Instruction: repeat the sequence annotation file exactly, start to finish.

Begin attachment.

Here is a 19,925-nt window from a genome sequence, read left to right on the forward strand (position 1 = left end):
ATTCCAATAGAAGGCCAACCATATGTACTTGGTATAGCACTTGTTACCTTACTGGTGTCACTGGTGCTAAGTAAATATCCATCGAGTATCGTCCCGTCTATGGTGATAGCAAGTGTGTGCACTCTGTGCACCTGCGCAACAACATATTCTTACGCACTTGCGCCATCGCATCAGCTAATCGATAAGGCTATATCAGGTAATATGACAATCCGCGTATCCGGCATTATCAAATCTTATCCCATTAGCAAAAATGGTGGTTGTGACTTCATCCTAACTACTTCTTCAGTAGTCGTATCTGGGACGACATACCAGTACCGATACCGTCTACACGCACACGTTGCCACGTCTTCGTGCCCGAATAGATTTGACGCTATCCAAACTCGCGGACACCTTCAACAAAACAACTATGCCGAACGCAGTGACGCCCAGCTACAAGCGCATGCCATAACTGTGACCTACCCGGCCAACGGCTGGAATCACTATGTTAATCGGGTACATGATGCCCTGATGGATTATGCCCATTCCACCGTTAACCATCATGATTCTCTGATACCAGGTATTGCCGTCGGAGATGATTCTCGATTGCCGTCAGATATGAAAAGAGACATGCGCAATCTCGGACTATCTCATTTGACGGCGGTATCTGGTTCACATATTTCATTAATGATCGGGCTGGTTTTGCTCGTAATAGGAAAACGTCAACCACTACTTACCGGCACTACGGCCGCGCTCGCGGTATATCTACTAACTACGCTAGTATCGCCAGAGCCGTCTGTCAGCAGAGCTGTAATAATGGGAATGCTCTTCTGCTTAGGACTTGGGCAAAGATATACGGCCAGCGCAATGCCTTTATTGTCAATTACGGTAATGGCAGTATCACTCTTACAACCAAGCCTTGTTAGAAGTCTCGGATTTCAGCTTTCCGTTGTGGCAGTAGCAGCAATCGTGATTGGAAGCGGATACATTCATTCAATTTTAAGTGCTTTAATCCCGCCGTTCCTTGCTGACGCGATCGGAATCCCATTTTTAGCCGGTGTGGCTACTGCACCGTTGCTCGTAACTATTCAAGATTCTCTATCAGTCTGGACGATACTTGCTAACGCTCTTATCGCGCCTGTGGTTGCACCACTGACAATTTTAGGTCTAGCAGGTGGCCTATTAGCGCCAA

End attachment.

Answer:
Here is a 19,925-nt window from a genome sequence, read left to right on the forward strand (position 1 = left end):
ATTCCAATAGAAGGCCAACCATATGTACTTGGTATAGCACTTGTTACCTTACTGGTGTCACTGGTGCTAAGTAAATATCCATCGAGTATCGTCCCGTCTATGGTGATAGCAAGTGTGTGCACTCTGTGCACCTGCGCAACAACATATTCTTACGCACTTGCGCCATCGCATCAGCTAATCGATAAGGCTATATCAGGTAATATGACAATCCGCGTATCCGGCATTATCAAATCTTATCCCATTAGCAAAAATGGTGGTTGTGACTTCATCCTAACTACTTCTTCAGTAGTCGTATCTGGGACGACATACCAGTACCGATACCGTCTACACGCACACGTTGCCACGTCTTCGTGCCCGAATAGATTTGACGCTATCCAAACTCGCGGACACCTTCAACAAAACAACTATGCCGAACGCAGTGACGCCCAGCTACAAGCGCATGCCATAACTGTGACCTACCCGGCCAACGGCTGGAATCACTATGTTAATCGGGTACATGATGCCCTGATGGATTATGCCCATTCCACCGTTAACCATCATGATTCTCTGATACCAGGTATTGCCGTCGGAGATGATTCTCGATTGCCGTCAGATATGAAAAGAGACATGCGCAATCTCGGACTATCTCATTTGACGGCGGTATCTGGTTCACATATTTCATTAATGATCGGGCTGGTTTTGCTCGTAATAGGAAAACGTCAACCACTACTTACCGGCACTACGGCCGCGCTCGCGGTATATCTACTAACTACGCTAGTATCGCCAGAGCCGTCTGTCAGCAGAGCTGTAATAATGGGAATGCTCTTCTGCTTAGGACTTGGGCAAAGATATACGGCCAGCGCAATGCCTTTATTGTCAATTACGGTAATGGCAGTATCACTCTTACAACCAAGCCTTGTTAGAAGTCTCGGATTTCAGCTTTCCGTTGTGGCAGTAGCAGCAATCGTGATTGGAAGCGGATACATTCATTCAATTTTAAGTGCTTTAATCCCGCCGTTCCTTGCTGACGCGATCGGAATCCCATTTTTAGCCGGTGTGGCTACTGCACCGTTGCTCGTAACTATTCAAGATTCTCTATCAGTCTGGACGATACTTGCTAACGCTCTTATCGCGCCTGTGGTTGCACCACTGACAATTTTAGGTCTAGCAGGTGGCCTATTAGCGCCAA